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"There is such a high demand for knowledge from North Korea," says Baek. "It almost incentivises people to tell exaggerated tales to the media, especially if that comes with nice pay cheque. A lot of defectors who don't want to be in the media are very critical of 'career defectors'. It's worth keeping this in mind." Information from official North Korean sources, on the other hand, is liable to be pure propaganda. North Korean leader Kim Jong-Un (centre) inspecting the Command of the Strategic Force of the Korean People's Army at an undisclosed location on August 14, 2017. PHOTO | KCNA | AFP To begin with, buoyed by a sense of patriotism and collective endeavour, the 17-year-old Lee So Yeon enjoyed her life in the army. She was impressed with her allocated hairdryer, although infrequent electricity meant she had little use for it. Daily routines for men and women were roughly the same. Women tended to have slightly shorter physical training regimes - but they were also required to perform daily chores such as cleaning, and cooking that male soldiers were exempted from. "North Korea is a traditional male-dominated society and traditional gender roles remain," says Juliette Morillot, author of North Korea in 100 questions, published in French. "Women are still seen ttukong unjeongsu, which literally translates as 'cooking pot lid drivers', and means that they should 'stay in the kitchen where they belong'." The hard training and dwindling food rations took their toll on bodies of Lee So Yeon and her fellow recruits.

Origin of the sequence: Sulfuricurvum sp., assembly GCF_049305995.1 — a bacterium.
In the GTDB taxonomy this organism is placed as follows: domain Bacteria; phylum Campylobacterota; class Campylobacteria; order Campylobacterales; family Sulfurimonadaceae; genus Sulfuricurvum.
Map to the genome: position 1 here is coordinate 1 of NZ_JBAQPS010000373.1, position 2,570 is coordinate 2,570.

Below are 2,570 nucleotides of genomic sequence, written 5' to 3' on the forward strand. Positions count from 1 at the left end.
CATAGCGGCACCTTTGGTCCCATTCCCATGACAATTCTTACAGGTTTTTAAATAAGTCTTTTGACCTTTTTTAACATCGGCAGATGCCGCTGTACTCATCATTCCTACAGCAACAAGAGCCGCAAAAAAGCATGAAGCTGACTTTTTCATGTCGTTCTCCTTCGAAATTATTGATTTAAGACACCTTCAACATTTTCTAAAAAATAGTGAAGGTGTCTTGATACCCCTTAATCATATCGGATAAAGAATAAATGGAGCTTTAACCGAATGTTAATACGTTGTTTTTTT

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32 Chinese, four locals killed in North Korea bus accident By Reuters |Published Mon, April 23rd 2018 at 09:49, Updated April 23rd 2018 at 12:11 GMT +3 Chinese Foreign Ministry spokesman Lu Kang answers questions about a major bus accident in North Korea, during a news conference in Beijing, China on April 23, 2018. [Photo by Reuters] Chinese tourists have been involved in a major bus accident in North Korea that caused a large number of casualties, China’s state media and the government said on Monday, without giving a precise break-up. Chinese visitors account for about 80 percent of all foreign tourists to North Korea, says a South Korean think-tank, the Korea Maritime Institute, which estimates that tourism generates about $44 million each year in revenue for the isolated country. Chinese diplomats have rushed to the scene of Sunday’s accident in North Hwanghae province, the foreign ministry said. In a Twitter message earlier on Monday, Chinese state television’s English-language channel said a tour bus had fallen off a bridge, killing more than 30 people, but later deleted the message. State television’s main Chinese-language news channel later showed images of a crashed blue bus with its wheels in the air, in footage taken in pouring rain in the dark. It showed at least one person being treated in hospital, but also gave no details of casualties. The North Hwanghae province that borders South Korea is home to Kaesong, an ancient Korean capital thronged by tourists. North Korea is a popular, if offbeat, tourist destination for Chinese, especially those from the country’s northeast. China said more than 237,000 Chinese visited in 2012, but stopped publishing the figures in 2013.
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